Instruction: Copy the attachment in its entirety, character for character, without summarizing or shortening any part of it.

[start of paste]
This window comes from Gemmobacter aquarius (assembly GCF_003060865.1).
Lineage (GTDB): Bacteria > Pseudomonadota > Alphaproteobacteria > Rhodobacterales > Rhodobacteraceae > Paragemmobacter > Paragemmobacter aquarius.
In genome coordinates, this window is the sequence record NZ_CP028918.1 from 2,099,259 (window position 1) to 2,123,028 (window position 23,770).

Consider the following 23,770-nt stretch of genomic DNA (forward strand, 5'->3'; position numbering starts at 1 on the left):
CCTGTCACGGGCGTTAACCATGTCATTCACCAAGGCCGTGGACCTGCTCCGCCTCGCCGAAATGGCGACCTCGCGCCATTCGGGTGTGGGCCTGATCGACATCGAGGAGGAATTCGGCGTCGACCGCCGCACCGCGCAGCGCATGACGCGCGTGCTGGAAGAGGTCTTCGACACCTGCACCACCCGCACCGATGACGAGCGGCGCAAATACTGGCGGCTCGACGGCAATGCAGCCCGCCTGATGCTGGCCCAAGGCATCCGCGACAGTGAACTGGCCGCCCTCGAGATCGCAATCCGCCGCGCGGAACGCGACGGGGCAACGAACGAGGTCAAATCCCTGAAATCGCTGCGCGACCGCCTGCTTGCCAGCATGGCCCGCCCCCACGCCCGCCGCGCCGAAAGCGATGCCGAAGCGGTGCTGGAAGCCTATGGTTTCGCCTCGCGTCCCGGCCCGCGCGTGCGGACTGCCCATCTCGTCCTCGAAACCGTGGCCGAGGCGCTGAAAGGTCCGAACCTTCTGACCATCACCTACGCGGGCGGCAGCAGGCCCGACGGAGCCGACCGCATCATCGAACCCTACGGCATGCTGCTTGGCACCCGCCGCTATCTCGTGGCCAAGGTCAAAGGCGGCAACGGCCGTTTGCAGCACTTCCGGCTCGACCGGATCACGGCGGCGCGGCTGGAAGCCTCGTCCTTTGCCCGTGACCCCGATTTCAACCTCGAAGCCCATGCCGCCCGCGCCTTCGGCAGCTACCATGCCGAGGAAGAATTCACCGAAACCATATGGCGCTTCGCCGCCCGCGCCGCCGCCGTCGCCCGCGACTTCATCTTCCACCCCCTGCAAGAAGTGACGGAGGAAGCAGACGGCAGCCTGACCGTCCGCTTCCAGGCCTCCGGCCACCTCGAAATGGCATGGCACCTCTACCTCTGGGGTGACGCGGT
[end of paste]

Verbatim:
This window comes from Gemmobacter aquarius (assembly GCF_003060865.1).
Lineage (GTDB): Bacteria > Pseudomonadota > Alphaproteobacteria > Rhodobacterales > Rhodobacteraceae > Paragemmobacter > Paragemmobacter aquarius.
In genome coordinates, this window is the sequence record NZ_CP028918.1 from 2,099,259 (window position 1) to 2,123,028 (window position 23,770).

Consider the following 23,770-nt stretch of genomic DNA (forward strand, 5'->3'; position numbering starts at 1 on the left):
CCTGTCACGGGCGTTAACCATGTCATTCACCAAGGCCGTGGACCTGCTCCGCCTCGCCGAAATGGCGACCTCGCGCCATTCGGGTGTGGGCCTGATCGACATCGAGGAGGAATTCGGCGTCGACCGCCGCACCGCGCAGCGCATGACGCGCGTGCTGGAAGAGGTCTTCGACACCTGCACCACCCGCACCGATGACGAGCGGCGCAAATACTGGCGGCTCGACGGCAATGCAGCCCGCCTGATGCTGGCCCAAGGCATCCGCGACAGTGAACTGGCCGCCCTCGAGATCGCAATCCGCCGCGCGGAACGCGACGGGGCAACGAACGAGGTCAAATCCCTGAAATCGCTGCGCGACCGCCTGCTTGCCAGCATGGCCCGCCCCCACGCCCGCCGCGCCGAAAGCGATGCCGAAGCGGTGCTGGAAGCCTATGGTTTCGCCTCGCGTCCCGGCCCGCGCGTGCGGACTGCCCATCTCGTCCTCGAAACCGTGGCCGAGGCGCTGAAAGGTCCGAACCTTCTGACCATCACCTACGCGGGCGGCAGCAGGCCCGACGGAGCCGACCGCATCATCGAACCCTACGGCATGCTGCTTGGCACCCGCCGCTATCTCGTGGCCAAGGTCAAAGGCGGCAACGGCCGTTTGCAGCACTTCCGGCTCGACCGGATCACGGCGGCGCGGCTGGAAGCCTCGTCCTTTGCCCGTGACCCCGATTTCAACCTCGAAGCCCATGCCGCCCGCGCCTTCGGCAGCTACCATGCCGAGGAAGAATTCACCGAAACCATATGGCGCTTCGCCGCCCGCGCCGCCGCCGTCGCCCGCGACTTCATCTTCCACCCCCTGCAAGAAGTGACGGAGGAAGCAGACGGCAGCCTGACCGTCCGCTTCCAGGCCTCCGGCCACCTCGAAATGGCATGGCACCTCTACCTCTGGGGTGACGCGGT